Flying cars to the rescue

The Vaylon Pégase in a publicity shot. It and US rival the Maverick are aimed at the military, humanitarian and leisure markets.

French company Vaylon is spruiking its flying car Pégase – expected to go on sale next year – as a low-cost alternative to helicopters for humanitarian missions.

The Pégase has a propeller at the back and an extendable parachute, rather than wings. It is a similar design to the US Maverick, which is already commercially available. Both can take off and land in less than 100 metres, have a range of around 200km flying at up to 5,000 metres and carrying two people plus a load of 300kg

"The vehicle is a breakthrough technology," Vaylon's co-founder, Jérémy Foiche told SciDev as reported in the Guardian. "We are interested in working with the humanitarian sector to determine exactly how it could be used in the field," he said.

For the humanitarian sector, we could imagine such adaptations as replacing the passenger seat with a stretcher or putting in the front compartment a small camera for field reconnaissance, or a fridge to keep vaccines in, and the vehicle could also carry a doctor to give the vaccinations.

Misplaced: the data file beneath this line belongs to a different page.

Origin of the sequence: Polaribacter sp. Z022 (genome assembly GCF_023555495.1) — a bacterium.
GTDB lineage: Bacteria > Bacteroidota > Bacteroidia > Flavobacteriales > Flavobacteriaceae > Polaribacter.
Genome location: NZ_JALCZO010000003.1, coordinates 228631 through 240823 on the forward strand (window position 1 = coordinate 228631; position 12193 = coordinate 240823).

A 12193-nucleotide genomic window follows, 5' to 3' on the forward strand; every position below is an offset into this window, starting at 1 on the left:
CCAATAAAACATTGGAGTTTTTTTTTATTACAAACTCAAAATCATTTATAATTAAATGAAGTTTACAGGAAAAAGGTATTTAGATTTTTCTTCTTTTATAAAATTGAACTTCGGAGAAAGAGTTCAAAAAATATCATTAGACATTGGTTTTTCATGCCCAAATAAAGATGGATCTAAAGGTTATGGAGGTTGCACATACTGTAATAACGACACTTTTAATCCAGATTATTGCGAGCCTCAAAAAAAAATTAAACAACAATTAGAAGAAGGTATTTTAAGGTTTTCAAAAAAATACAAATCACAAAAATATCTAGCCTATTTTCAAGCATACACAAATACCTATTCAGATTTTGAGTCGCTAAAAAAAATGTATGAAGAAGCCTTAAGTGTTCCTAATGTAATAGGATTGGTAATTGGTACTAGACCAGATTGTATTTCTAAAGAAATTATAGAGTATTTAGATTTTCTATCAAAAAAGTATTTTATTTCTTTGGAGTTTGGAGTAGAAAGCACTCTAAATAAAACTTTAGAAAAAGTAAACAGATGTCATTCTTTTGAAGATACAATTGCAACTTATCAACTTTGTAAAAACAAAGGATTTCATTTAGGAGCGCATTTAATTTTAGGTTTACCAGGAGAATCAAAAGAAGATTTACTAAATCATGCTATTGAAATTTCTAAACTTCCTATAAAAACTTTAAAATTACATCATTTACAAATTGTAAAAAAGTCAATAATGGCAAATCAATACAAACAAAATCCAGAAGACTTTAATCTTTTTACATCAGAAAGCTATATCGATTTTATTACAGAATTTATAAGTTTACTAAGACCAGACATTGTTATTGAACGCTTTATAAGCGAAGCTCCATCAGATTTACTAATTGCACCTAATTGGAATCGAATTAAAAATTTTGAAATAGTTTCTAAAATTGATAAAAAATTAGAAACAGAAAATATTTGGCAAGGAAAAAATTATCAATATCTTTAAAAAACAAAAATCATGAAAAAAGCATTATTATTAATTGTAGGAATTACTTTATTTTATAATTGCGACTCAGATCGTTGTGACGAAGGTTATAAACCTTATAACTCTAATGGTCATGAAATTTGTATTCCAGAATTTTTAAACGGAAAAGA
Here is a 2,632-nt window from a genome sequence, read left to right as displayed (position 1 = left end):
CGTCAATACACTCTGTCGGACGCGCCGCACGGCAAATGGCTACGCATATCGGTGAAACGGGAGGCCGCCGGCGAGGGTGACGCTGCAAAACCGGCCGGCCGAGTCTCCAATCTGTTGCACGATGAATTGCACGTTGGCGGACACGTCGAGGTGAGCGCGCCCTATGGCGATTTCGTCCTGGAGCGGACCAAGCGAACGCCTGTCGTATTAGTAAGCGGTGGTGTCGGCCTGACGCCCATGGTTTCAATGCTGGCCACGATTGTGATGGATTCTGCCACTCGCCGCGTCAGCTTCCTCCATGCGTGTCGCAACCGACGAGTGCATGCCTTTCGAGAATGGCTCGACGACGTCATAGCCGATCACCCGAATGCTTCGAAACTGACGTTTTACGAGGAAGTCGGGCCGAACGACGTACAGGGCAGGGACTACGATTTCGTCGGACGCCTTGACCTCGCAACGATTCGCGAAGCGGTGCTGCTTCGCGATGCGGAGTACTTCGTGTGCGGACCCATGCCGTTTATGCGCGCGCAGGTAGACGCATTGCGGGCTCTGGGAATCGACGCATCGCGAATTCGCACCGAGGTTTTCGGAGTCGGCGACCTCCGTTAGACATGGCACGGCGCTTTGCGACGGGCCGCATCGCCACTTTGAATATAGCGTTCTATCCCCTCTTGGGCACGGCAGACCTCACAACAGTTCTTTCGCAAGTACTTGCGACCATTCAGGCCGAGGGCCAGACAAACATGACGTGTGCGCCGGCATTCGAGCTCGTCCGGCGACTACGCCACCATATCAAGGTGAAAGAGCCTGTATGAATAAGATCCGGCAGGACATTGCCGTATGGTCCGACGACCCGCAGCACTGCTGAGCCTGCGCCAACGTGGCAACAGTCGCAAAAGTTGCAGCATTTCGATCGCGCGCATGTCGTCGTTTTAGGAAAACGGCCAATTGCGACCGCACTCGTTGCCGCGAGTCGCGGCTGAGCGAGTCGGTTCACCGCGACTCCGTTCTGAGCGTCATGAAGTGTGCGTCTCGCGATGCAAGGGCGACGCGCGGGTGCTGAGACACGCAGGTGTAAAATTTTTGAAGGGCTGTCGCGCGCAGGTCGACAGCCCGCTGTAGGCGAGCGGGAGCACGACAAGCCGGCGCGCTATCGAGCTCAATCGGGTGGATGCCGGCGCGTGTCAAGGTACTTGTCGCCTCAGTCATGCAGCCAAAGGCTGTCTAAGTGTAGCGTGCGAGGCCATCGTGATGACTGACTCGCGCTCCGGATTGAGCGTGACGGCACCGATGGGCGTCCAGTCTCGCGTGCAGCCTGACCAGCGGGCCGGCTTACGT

Inevitably, the military are also interested with the Pégase being tested by French special forces. And both companies are targeting the leisure market.

The Pégase is expected to cost around $100,000 while the basic Maverick sells for $94,000. The video below is of the Maverick in action and you can see more on the company's YouTube channel.

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